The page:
Exploring available knowledge and evidence on prostitution in Scotland via practitioner-based interviews

Exploration of available knowledge and evidence on the scale and nature of prostitution in Scotland based on practitioner-based interviews.

5. Demand

One of the aims of this report was to provide a better understanding of data and perceptions of the scale and nature of demand for prostitution services, the volume of transactions, the number of people who pay for sex, their personal backgrounds and their reasons for doing this.

The organisations we spoke to had little information of this subject, and were not able to provide definitive information on these main questions.

Police data does not help to provide an account of demand. In the view of some of the police officers we spoke to, the focus of previous 'kerb crawling' legislation is predominantly on aspects of demand that may have antisocial behaviour consequences, rather than the aspects of demand (for example online customers) who are simply wanting to pay for sex from and in private settings - where there is in theory less antisocial behaviour. Analysis of the profiles and backgrounds of offenders therefore potentially introduces a skewed element and does not tell us about the wider group of people who pay for sex.

This evidence gap was particularly notable within the setting of indoor prostitution. In previous times the police, health and support services would come into more regular contact with 'kerb crawlers' and the buyers of street prostitution, and had some knowledge and perceptions based on these encounters. The move to prostitution in indoor settings has however led to less visibility of the purchasers of sex, and potentially a new profile of consumers, who no longer necessarily have to go to red-light areas, and can arrange meetings in more private and discreet settings, from smartphone apps, and the internet. Some police recognised that this may have expanded the customer base, because technology may have made purchasing sex much more accessible and available for people outwith the traditional areas: 'everybody knew where the on‑street activity took place and it was largely in cities and even within those cities well everybody knew where to go. It's a completely different profile now. You could pretty much locate somebody working within either your own community; your own town or the neighbouring town pretty readily.'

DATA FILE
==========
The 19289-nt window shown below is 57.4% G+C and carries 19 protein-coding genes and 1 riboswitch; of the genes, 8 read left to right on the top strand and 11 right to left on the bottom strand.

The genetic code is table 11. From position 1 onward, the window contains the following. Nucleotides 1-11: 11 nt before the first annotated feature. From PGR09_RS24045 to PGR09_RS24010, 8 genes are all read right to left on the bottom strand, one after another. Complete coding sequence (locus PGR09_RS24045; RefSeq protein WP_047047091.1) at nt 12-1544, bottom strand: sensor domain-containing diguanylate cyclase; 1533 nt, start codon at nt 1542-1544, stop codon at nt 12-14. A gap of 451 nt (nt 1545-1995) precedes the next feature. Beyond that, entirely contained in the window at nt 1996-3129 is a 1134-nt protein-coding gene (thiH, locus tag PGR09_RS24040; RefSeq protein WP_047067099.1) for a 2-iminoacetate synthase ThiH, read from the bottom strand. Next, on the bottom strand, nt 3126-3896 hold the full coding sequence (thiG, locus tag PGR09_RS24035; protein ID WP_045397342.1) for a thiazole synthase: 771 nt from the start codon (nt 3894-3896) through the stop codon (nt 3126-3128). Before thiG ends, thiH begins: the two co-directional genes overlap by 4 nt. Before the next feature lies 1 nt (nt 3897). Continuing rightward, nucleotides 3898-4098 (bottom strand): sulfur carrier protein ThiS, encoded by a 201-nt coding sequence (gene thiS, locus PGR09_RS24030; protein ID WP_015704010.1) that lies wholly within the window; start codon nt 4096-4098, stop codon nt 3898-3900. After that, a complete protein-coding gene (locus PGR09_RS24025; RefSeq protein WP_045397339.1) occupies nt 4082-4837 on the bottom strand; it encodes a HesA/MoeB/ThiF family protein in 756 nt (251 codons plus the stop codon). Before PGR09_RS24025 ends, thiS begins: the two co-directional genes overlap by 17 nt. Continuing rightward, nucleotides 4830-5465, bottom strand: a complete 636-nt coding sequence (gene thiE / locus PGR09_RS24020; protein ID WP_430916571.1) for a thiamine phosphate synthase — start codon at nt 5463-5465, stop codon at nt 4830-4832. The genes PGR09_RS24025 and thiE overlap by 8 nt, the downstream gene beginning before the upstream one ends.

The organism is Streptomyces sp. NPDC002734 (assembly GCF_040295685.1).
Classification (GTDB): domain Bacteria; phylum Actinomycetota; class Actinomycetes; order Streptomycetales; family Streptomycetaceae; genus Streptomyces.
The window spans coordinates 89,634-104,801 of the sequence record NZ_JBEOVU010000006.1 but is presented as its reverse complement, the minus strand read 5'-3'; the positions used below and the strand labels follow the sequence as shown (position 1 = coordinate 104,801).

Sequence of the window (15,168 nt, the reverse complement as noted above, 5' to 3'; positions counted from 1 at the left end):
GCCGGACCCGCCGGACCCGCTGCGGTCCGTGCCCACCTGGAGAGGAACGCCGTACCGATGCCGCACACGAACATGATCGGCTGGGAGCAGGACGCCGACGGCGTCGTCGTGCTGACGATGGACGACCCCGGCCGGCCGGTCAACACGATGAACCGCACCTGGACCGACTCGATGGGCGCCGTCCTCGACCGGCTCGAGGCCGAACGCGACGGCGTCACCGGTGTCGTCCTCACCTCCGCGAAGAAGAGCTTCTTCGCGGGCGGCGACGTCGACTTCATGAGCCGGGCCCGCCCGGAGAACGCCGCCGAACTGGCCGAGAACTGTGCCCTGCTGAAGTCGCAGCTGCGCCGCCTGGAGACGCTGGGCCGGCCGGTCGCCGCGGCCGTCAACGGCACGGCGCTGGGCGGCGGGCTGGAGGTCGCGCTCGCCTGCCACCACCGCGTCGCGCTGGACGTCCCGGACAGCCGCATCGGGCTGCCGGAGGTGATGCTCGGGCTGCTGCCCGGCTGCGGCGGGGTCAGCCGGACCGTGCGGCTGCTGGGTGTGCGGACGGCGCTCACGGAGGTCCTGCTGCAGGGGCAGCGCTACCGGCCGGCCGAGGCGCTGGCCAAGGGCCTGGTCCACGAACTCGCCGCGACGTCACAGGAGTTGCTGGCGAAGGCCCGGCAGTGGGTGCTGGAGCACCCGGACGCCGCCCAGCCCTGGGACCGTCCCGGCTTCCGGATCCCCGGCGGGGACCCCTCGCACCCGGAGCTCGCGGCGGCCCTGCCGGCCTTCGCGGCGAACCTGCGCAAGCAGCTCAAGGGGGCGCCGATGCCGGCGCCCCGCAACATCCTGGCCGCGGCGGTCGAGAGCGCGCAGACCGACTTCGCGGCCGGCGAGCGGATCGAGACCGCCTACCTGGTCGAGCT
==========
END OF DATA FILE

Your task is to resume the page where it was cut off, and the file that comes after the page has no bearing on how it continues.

Information on the scale of demand may potentially be implied from estimates of the number of people involved in supply and the police estimates of around 1800 people advertising the sale of sex online in Scotland [102] . As already discussed however, these estimates are based solely on the business activity on certain websites. Although some of these represent the most well-known websites, they are not the only ways for arranging transactions and therefore it is a limited information source and potentially misleading. These estimates also provide only rough numbers, and they do not enable estimations of the number of people who may use these services, or establish any more information about their backgrounds or their reasons for purchasing sex. These questions would require further research.

Some of the people who were interviewed in the course of this research had come into contact with consumers of sex through their work. Although there were some perceptions of the group - its diversity (regular customers versus one-offs, stag parties, transient demand in certain areas like Aberdeen oil conferences), different possible reasons for paying for sex, harmful aspects including a subset of buyers who are drawn to vulnerabilities and abuse - there was no information provided to draw satisfactory conclusions or make generalisations on these questions.

Apart from the evidence on the nature of the immediate demand for prostitution in Scotland, there were perceptions among some interviewees about the longer-term social causes of the demand. These included the perceived normalisation of prostitution in certain parts of culture ( e.g. 'lad culture', stag parties, pornography), the sexualisation of women in the mainstream media. Some interviewees also highlighted perceived structural gender inequality in society that creates the conditions that lead to the economic and sexual exploitation of women and vulnerable and disempowered members of society, including young people, people from 'looked after' backgrounds, and people from deprived economic backgrounds and immigrant communities.


Email: Justice Analytical Services

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